Ingres Database Pushed Out Of CA Nest

Computer Associates, now formally called CA, said in early November it was spinning off the venerable Ingres database and brand to Garnett and Helfrich Capital, a private equity firm.

The new Redwood City, Calif.-based company, dubbed Ingres Corp., will be dedicated to the open-source Ingres. It will be led by interim Chairman and CEO Terry Garnett, managing director of Garnett and Helfrich. Newly appointed Senior Vice President Dave Dargo had been with Oracle and then with the Olliance Group.

CA had already put Ingres R3 into the open-source realm via CA&'s Trusted Open Source License as of August 2004. In that realm, it battles rivals such as MySQL at the low end and PostgreSQL higher up the food chain.

“Ingres does have an installed base. Last year CA put it into open source, so there is a community there,” said Judith Hurwitz, president of Hurwitz and Associates, a Waltham, Mass.-based research and consulting firm. “It&'s one thing when you have a technology owned by a vendor that has lots of products. But if you spin it out and put a management team that is dedicated to facing vendors like Oracle, that&'s a whole other thing. They see an opportunity for people seeking full-function, well-designed databases.”

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Having a company dedicated to Ingres specifically “should bring focus to the product,” agreed Ronald Nickolett, principal of Comprehensive Solutions, a Brookfield, Wis.-based database specialist. “CA has done a lot to bring the product forward, but they&'re not focused. They have so many products.”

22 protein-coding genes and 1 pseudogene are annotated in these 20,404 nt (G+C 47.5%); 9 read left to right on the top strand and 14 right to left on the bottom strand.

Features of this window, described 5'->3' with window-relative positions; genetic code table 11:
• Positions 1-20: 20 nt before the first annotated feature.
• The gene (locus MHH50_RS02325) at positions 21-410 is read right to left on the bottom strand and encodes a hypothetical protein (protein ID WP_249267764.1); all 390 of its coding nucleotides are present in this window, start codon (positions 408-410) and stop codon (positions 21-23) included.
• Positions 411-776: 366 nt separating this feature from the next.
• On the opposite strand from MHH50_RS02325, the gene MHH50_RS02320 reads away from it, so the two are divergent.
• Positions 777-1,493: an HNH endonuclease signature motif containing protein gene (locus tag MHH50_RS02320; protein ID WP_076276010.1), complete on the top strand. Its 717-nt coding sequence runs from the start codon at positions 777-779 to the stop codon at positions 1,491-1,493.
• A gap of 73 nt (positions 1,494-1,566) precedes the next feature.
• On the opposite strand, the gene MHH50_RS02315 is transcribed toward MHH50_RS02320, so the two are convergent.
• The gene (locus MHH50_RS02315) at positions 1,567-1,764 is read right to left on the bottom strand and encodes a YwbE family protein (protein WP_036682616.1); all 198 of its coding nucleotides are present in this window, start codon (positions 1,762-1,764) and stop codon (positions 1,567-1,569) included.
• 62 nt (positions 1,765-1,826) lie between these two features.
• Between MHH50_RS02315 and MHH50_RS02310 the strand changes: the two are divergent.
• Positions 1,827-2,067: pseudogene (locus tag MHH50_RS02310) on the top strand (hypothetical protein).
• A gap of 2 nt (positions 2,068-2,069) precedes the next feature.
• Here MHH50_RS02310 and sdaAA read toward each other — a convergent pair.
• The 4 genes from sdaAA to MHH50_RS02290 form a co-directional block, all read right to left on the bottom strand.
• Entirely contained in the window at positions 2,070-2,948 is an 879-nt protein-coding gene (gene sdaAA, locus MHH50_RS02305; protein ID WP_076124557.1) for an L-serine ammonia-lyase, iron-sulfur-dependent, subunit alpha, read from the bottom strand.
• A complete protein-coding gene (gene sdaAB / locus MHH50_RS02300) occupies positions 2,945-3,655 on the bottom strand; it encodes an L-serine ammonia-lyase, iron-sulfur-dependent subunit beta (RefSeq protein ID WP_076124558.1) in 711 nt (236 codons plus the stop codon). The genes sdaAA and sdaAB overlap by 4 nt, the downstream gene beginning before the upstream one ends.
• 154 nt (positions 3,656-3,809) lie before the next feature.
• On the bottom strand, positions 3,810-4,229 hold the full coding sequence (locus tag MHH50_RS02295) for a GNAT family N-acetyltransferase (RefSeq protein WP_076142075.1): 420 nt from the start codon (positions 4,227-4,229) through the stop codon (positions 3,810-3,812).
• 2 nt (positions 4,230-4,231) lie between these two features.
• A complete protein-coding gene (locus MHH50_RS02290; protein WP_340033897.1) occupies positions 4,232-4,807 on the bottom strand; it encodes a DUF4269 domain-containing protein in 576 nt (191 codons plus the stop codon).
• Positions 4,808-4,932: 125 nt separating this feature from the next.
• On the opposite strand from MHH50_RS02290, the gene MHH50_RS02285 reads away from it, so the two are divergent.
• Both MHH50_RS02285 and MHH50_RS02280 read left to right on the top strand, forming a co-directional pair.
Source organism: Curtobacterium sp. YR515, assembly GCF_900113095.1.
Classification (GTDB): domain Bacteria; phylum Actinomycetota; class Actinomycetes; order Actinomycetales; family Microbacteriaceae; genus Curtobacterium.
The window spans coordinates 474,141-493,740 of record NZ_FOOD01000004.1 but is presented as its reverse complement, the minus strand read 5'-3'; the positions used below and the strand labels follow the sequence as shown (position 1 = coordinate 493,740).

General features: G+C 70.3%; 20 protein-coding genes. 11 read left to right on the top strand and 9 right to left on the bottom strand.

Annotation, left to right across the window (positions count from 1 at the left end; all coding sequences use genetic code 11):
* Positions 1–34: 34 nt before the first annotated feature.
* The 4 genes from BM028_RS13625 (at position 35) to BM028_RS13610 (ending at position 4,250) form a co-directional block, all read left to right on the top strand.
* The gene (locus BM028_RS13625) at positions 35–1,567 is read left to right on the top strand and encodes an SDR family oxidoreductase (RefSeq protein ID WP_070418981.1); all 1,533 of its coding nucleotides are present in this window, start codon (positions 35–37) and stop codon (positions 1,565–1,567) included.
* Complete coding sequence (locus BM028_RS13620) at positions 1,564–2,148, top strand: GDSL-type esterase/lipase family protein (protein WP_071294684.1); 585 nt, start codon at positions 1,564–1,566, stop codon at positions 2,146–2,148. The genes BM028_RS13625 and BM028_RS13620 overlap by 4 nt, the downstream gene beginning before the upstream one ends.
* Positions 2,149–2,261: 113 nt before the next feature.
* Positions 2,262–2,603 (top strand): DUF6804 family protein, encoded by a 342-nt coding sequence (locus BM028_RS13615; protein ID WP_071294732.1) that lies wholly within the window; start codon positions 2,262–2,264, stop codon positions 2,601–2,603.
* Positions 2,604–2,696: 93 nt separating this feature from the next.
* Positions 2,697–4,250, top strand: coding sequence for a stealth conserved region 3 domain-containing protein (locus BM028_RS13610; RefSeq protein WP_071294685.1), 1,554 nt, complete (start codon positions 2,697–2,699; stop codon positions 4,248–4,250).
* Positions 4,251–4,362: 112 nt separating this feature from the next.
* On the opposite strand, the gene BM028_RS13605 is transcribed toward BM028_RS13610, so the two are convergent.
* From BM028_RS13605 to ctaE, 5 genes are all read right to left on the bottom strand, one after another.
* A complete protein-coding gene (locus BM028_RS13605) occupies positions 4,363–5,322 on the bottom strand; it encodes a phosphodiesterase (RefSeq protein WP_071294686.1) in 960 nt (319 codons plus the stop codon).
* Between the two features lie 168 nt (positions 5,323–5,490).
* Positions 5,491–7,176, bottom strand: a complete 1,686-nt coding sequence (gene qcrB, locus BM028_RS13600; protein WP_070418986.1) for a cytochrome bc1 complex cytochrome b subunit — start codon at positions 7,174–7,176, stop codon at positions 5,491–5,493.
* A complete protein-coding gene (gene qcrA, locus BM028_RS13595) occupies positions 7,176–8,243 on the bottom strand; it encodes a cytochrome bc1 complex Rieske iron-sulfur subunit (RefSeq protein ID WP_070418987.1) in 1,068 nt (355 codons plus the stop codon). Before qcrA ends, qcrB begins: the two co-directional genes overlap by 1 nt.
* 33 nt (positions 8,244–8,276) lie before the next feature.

Much of the early work for Ingres was done at the University of California, Berkeley, by database pioneer Michael Stonebraker. But observers say the Ingres name has lost its luster. Some refer to it as “the forgotten database” which lost ground to commercial databases from Oracle, IBM and Microsoft. More recently it has faced intense competition from open-source databases such as MySQL and PostgreSQL.

For example, MySQL, Cupertino, Calif., claimed 5 million downloads of MySQL 5.0 within three weeks of its release on Oct. 24.

Even Nickolett, an Ingres partisan, admits that interest in the Ingres database is slowing in the United States but notes that it remains steady in Europe and Asia.

Others say Ingres has lost too much ground to competitive commercial and open-source rivals to recover.

Anthony Awtrey, a database expert and vice president at Ideal Technology, Orlando, Fla., said he has seen no indication that his customers are interested in Ingres and does most of his work with PostgreSQL.

Robby Hill, owner of Planet Argon, an open-source database specialist in Portland, Ore., said he has never been asked about Ingres. “Most of our development surrounds PostgreSQL and assisting companies that migrate their databases from Microsoft SQL Server, Oracle and MySQL,” he said.